A 50-hour performance piece by celebrated Indian artist Nikhil Chopra about India's fight against colonialism, and a four-day journey through 20th century music by the London Sinfonietta and the Yong Siew Toh Conservatory Orchestra.
These are some of the dramatic finishing touches to the Singapore International Festival of Arts' inaugural edition from Aug 12 to Sept 21.
Festival director Ong Keng Sen, 50, announced on Apr 8 the final six productions of the $6.5-million festival.
Performance artist Chopra's sprawling piece, titled Give Me Your Blood And I Will Give You Freedom, will map out stark landscapes of black ink onto a white canvas, a metaphor for a dark and bloody battle. Audience members are free to come and go throughout the length of this festival commission, a live installation which blends theatre and visual art.
Classical music lovers can take their pick of a series of concerts spread over four days that outline a musical journey from 19th-century composers, the likes of Claude Debussy, to present-day creators such as James MacMillan and Tom Ades. It is presented by London's Southbank Centre and will be performed by the London Sinfonietta and the Yong Siew Toh Conservatory Orchestra.
The festival's theme of Legacy and the Expanded Classic is perhaps most apparent in The Chorus; Oedipus - South Korean director Seo Jae-Hyung reinvents the myth of King Oedipus by putting a musical spin on the classic Greek tragedy. The song-filled adaptation was first performed to sell-out crowds in Seoul.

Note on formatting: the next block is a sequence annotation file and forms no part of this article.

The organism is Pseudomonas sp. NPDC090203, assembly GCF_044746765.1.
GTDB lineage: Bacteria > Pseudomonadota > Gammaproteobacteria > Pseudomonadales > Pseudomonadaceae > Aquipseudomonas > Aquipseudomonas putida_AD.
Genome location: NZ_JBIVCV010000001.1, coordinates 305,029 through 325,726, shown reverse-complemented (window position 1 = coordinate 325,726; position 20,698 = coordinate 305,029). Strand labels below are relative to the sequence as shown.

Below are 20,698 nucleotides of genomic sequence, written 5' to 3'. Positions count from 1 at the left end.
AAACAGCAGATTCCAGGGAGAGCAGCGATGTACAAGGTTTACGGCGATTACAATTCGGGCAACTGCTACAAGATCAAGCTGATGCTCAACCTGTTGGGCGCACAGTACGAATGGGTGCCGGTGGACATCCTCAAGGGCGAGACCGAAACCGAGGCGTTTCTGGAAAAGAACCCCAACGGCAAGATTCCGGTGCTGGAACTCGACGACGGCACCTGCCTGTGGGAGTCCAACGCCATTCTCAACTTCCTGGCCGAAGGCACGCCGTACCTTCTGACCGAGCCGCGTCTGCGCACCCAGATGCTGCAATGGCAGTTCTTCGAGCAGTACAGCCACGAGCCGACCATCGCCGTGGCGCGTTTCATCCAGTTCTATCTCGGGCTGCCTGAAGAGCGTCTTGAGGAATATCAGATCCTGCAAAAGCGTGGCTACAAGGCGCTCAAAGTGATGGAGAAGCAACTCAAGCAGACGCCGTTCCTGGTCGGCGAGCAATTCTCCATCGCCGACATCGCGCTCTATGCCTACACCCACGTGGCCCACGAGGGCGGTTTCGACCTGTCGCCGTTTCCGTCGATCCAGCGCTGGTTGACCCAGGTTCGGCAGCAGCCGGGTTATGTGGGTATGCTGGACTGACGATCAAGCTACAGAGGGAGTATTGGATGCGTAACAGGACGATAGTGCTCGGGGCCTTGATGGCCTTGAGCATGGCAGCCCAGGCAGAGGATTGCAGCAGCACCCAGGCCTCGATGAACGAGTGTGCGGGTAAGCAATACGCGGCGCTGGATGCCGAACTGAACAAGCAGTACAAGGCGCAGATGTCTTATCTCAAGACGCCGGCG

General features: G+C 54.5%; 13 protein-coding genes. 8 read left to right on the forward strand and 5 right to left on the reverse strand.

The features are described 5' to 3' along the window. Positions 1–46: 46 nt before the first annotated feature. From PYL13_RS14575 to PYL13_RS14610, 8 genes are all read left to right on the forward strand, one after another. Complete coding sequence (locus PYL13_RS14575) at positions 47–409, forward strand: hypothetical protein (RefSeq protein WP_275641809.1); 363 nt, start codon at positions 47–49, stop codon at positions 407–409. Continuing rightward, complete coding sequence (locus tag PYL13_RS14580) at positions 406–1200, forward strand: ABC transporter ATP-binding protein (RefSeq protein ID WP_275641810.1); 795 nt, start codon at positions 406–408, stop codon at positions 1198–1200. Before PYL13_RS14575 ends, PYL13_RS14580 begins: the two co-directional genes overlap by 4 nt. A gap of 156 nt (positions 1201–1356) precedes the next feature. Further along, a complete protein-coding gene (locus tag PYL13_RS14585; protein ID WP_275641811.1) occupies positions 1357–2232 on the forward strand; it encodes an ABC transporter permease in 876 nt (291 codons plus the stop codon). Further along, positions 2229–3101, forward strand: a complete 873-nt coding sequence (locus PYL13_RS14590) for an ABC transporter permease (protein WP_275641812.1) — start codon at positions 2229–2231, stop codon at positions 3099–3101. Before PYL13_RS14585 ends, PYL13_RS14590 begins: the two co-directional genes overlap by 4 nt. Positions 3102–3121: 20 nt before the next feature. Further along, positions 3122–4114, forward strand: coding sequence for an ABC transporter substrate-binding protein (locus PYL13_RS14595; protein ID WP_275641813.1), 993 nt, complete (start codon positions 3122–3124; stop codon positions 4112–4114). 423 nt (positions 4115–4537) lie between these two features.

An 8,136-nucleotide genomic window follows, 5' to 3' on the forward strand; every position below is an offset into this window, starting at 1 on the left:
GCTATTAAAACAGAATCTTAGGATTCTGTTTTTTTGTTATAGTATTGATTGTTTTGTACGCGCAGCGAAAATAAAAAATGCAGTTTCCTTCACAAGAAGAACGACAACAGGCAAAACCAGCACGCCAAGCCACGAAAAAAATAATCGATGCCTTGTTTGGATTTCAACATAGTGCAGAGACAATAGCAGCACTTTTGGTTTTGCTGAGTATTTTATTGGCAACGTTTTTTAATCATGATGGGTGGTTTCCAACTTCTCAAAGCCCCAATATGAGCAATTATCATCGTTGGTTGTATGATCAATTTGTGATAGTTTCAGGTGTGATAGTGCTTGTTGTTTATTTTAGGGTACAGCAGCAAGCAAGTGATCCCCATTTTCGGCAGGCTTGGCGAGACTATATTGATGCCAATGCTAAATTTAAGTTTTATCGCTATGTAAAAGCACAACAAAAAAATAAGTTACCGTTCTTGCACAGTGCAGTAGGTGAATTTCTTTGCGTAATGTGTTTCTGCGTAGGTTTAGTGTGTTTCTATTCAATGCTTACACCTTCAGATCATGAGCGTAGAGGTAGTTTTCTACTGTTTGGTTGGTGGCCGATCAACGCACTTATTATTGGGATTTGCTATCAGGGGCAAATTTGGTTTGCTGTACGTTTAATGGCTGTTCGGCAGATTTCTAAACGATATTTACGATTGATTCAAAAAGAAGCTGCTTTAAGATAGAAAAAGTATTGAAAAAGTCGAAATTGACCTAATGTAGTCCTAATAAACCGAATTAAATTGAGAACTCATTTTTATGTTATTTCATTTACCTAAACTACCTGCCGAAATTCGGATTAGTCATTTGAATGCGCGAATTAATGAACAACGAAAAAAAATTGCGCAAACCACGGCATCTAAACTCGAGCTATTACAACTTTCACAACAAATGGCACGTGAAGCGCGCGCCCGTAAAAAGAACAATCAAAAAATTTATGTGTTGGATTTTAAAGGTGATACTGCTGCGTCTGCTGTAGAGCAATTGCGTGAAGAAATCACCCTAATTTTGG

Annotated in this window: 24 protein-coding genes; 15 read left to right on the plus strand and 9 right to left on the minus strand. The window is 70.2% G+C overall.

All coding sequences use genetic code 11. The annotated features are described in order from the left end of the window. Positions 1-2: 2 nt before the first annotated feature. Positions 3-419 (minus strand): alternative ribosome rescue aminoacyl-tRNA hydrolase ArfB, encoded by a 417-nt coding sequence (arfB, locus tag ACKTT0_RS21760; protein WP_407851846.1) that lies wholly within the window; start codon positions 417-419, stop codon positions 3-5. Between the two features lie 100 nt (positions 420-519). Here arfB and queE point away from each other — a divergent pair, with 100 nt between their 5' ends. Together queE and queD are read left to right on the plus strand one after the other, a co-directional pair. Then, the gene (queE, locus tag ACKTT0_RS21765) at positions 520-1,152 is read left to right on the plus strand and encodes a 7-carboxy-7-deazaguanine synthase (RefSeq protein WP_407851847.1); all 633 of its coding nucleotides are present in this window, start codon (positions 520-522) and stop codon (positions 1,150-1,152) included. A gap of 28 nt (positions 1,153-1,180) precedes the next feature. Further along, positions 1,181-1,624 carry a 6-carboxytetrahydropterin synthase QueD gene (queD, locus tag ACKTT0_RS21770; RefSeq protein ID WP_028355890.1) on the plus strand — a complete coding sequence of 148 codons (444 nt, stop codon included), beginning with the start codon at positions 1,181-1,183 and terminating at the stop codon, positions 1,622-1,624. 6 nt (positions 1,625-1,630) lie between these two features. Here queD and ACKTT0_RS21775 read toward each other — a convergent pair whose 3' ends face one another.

Some of the more intimate shows include Belgian artist Miet Warlop's Mystery Magnet, a psychedelic, surreal work at the intersection of visual art and theatre; a double-bill by South African artists Mamela Nyamza and Mojisola Adebayo tackling the violent proliferation of "corrective" hate rape in their country, as well as issues of gender identity; and young Iranian playwright Amir Reza Koohestani's theatre debut here, Amid The Clouds, which follows the lives of two Iranian asylum seekers who take on a dangerous journey in their desperation to begin a new life.
These shows round out a star-studded lineup of 12 productions in the main programme, heavy on big names such as the Berliner Ensemble, which will be staging J. M. Barrie's beloved Peter Pan under the direction of American thespian Robert Wilson. Famed French choreographer Jerome Bel will present his 2012 production Disabled Theatre, a collaboration with disabled professional actors of Zurich's Theater Hora.
The festival is bookended by two blockbuster shows: celebrated British composer Michael Nyman's opera, Facing Goya, and New York experimental theatre company The Wooster Group's postmodern take on Shakespeare's Troilus & Cressida.